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These images of the reactor site, some of them classified secret or confidential, are located in State Department records at the National Archives. (National Security Archive)
These images of the reactor site, some of them classified secret or confidential, are located in State Department records at the National Archives. (National Security Archive)

How Canada exposed Israel's secret nukes with help from a Mennonite Add to ...

Canadians helped uncover Israel’s secret nuclear weapons program, newly discovered papers from the mid-1960s have revealed, with a key role being played by a Department of National Defence intelligence analyst who was a churchgoing Mennonite committed to peace.

It was only in 1986, when a disgruntled Israeli technician named Mordechai Vanunu contacted the Sunday Times, that the public heard first-hand that Israel had been working on a nuclear arsenal for decades at a factory near the city of Dimona.

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But as early as the 1960s, when the secret program was still at an experimental stage, Canadian intelligence officers discovered that Israel was buying at least 80 tonnes of uranium yellowcake from Argentina, and then helped Britain and the United States make sense of the discovery, declassified documents show.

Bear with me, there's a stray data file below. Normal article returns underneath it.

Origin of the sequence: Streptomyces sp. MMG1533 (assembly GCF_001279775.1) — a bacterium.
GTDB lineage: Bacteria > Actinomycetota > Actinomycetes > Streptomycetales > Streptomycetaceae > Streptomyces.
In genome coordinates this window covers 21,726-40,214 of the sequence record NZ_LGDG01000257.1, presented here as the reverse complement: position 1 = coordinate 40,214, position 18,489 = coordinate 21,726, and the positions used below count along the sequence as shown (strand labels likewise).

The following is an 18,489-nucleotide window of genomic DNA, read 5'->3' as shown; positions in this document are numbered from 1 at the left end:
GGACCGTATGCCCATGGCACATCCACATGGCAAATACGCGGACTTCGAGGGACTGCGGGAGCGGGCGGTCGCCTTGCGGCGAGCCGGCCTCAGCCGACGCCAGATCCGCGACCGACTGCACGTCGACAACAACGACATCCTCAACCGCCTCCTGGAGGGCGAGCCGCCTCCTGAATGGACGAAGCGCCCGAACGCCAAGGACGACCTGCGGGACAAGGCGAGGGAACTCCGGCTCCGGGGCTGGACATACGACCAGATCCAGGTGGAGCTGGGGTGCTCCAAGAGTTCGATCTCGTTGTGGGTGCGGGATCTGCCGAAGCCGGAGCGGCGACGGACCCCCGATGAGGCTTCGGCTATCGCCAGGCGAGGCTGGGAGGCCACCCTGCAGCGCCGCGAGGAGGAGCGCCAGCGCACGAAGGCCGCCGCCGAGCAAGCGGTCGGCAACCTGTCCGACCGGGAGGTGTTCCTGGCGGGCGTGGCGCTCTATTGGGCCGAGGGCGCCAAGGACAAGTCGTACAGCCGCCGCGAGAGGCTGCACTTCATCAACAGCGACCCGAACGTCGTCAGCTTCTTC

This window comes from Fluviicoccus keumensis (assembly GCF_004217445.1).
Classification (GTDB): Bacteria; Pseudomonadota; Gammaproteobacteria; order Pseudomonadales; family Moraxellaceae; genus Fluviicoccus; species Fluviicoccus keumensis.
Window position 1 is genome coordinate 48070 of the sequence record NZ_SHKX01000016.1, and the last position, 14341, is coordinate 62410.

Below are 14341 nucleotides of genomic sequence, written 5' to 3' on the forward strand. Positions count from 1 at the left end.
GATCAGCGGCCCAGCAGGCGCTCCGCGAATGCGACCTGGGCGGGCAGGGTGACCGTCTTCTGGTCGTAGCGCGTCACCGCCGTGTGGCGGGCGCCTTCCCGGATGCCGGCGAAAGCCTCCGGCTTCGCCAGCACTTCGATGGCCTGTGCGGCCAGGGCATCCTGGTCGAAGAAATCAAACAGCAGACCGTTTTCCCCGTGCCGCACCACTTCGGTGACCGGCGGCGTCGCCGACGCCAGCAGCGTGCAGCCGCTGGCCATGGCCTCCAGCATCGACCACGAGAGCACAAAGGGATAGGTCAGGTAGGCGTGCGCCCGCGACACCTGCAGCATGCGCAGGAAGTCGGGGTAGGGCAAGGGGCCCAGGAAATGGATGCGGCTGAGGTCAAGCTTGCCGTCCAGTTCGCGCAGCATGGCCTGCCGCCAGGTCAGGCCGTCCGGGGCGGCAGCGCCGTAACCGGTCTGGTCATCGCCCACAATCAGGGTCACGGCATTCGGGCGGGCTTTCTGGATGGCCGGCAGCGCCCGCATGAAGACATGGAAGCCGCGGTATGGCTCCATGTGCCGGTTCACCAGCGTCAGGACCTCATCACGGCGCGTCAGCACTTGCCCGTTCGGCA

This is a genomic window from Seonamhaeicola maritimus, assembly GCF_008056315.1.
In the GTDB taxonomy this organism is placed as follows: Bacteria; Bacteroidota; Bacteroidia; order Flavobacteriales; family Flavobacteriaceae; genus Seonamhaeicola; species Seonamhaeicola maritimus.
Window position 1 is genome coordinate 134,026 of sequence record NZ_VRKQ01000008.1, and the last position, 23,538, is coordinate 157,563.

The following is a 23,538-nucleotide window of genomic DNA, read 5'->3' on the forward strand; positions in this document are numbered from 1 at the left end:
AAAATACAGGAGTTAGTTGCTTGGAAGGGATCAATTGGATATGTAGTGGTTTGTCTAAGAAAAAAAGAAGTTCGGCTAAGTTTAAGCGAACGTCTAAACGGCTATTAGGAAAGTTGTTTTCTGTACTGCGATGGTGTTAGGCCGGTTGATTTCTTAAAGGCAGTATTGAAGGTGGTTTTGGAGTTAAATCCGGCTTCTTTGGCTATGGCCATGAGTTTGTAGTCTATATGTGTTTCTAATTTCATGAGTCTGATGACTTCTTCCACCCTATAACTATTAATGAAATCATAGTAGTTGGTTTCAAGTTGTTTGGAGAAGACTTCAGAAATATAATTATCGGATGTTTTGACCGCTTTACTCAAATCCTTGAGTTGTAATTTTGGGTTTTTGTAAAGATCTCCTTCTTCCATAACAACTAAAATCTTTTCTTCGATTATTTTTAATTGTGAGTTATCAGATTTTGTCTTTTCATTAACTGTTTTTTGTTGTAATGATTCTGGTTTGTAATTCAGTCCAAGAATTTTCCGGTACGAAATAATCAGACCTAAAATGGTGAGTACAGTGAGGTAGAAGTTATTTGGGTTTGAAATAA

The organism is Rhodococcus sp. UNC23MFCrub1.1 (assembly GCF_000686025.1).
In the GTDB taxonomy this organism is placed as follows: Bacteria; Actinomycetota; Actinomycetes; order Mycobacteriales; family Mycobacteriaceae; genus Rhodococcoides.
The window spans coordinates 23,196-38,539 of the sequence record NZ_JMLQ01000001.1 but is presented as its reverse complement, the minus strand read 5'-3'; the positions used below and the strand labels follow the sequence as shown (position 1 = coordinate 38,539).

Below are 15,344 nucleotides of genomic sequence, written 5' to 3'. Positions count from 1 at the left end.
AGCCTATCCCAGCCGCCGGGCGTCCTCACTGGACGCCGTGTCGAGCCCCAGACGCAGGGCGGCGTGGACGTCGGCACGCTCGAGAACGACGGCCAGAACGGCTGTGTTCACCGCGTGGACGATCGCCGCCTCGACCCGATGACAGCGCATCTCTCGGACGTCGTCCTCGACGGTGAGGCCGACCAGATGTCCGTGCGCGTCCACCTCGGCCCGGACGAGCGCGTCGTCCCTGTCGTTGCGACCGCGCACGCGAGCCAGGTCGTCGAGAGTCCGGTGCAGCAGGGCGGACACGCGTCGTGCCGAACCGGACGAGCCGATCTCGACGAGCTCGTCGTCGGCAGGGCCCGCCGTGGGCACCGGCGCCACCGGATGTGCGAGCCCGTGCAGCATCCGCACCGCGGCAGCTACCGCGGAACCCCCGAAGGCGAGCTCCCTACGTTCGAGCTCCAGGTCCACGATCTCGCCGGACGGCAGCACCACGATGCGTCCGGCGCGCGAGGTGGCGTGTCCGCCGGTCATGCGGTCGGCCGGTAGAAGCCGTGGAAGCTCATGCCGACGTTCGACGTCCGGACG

The latest revelations, based on little-known U.S. and British diplomatic files, were uncovered by two scholars, William Burr, an analyst at the Washington-based National Security Archive, and Avner Cohen, a professor at the Monterey Institute of International Studies.

The documents reveal that a DND analyst in Ottawa was remarkably prescient in predicting how Israel was developing a nuclear military capacity. They also shine a light on the inner working of Canadian security forces during the Cold War and expose the tensions between the two North American allies as the Canadians struggled to persuade the Americans to share information and treat them as equals, Dr. Cohen said in an interview.

Construction at the Dimona facility, in the Negev desert, began after Israel and France signed a nuclear co-operation agreement in 1957.

The documents unearthed by Dr. Burr and Dr. Cohen show that by 1960, American officials had discovered that what Israel previously described as a textile plant and later a metallurgical plant in Dimona was instead a nuclear reactor. The Americans however had no conclusive evidence that it was used for a military aim.

Israel has never admitted to this day that it has a nuclear arsenal, strategically leaving the matter ambiguous. In their dealings with western powers in the early 1960s, Israeli officials said their nuclear project was a peaceful endeavour but made sure they would be taken seriously by suggesting that they could quickly move their program to military ends, Dr. Cohen said.